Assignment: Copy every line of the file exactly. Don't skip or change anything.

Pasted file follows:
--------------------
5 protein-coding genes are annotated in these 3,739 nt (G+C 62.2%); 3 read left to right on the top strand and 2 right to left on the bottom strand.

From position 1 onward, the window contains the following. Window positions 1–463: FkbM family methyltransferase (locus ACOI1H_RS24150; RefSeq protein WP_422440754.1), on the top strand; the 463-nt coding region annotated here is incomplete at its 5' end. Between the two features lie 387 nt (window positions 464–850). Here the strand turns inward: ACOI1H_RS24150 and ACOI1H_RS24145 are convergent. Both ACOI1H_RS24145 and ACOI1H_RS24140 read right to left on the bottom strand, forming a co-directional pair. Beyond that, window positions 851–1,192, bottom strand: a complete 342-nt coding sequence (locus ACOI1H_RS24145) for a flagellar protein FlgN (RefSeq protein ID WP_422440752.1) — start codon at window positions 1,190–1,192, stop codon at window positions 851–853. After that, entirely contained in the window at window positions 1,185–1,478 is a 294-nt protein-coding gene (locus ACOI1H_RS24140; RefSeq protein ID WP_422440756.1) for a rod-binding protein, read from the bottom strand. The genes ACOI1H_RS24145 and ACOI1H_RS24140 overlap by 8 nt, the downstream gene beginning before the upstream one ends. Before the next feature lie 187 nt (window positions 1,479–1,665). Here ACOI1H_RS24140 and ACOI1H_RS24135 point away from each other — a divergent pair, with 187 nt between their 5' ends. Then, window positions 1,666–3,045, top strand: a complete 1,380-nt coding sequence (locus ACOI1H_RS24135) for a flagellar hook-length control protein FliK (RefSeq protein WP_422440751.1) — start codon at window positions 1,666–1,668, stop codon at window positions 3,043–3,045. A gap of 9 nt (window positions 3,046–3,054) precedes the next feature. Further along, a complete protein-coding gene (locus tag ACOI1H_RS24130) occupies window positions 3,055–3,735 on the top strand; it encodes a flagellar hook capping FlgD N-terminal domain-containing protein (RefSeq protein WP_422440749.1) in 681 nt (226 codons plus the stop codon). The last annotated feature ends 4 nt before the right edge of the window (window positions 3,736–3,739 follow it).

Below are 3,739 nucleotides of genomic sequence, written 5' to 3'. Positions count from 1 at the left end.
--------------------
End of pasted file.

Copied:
5 protein-coding genes are annotated in these 3,739 nt (G+C 62.2%); 3 read left to right on the top strand and 2 right to left on the bottom strand.

From position 1 onward, the window contains the following. Window positions 1–463: FkbM family methyltransferase (locus ACOI1H_RS24150; RefSeq protein WP_422440754.1), on the top strand; the 463-nt coding region annotated here is incomplete at its 5' end. Between the two features lie 387 nt (window positions 464–850). Here the strand turns inward: ACOI1H_RS24150 and ACOI1H_RS24145 are convergent. Both ACOI1H_RS24145 and ACOI1H_RS24140 read right to left on the bottom strand, forming a co-directional pair. Beyond that, window positions 851–1,192, bottom strand: a complete 342-nt coding sequence (locus ACOI1H_RS24145) for a flagellar protein FlgN (RefSeq protein ID WP_422440752.1) — start codon at window positions 1,190–1,192, stop codon at window positions 851–853. After that, entirely contained in the window at window positions 1,185–1,478 is a 294-nt protein-coding gene (locus ACOI1H_RS24140; RefSeq protein ID WP_422440756.1) for a rod-binding protein, read from the bottom strand. The genes ACOI1H_RS24145 and ACOI1H_RS24140 overlap by 8 nt, the downstream gene beginning before the upstream one ends. Before the next feature lie 187 nt (window positions 1,479–1,665). Here ACOI1H_RS24140 and ACOI1H_RS24135 point away from each other — a divergent pair, with 187 nt between their 5' ends. Then, window positions 1,666–3,045, top strand: a complete 1,380-nt coding sequence (locus ACOI1H_RS24135) for a flagellar hook-length control protein FliK (RefSeq protein WP_422440751.1) — start codon at window positions 1,666–1,668, stop codon at window positions 3,043–3,045. A gap of 9 nt (window positions 3,046–3,054) precedes the next feature. Further along, a complete protein-coding gene (locus tag ACOI1H_RS24130) occupies window positions 3,055–3,735 on the top strand; it encodes a flagellar hook capping FlgD N-terminal domain-containing protein (RefSeq protein WP_422440749.1) in 681 nt (226 codons plus the stop codon). The last annotated feature ends 4 nt before the right edge of the window (window positions 3,736–3,739 follow it).

Below are 3,739 nucleotides of genomic sequence, written 5' to 3'. Positions count from 1 at the left end.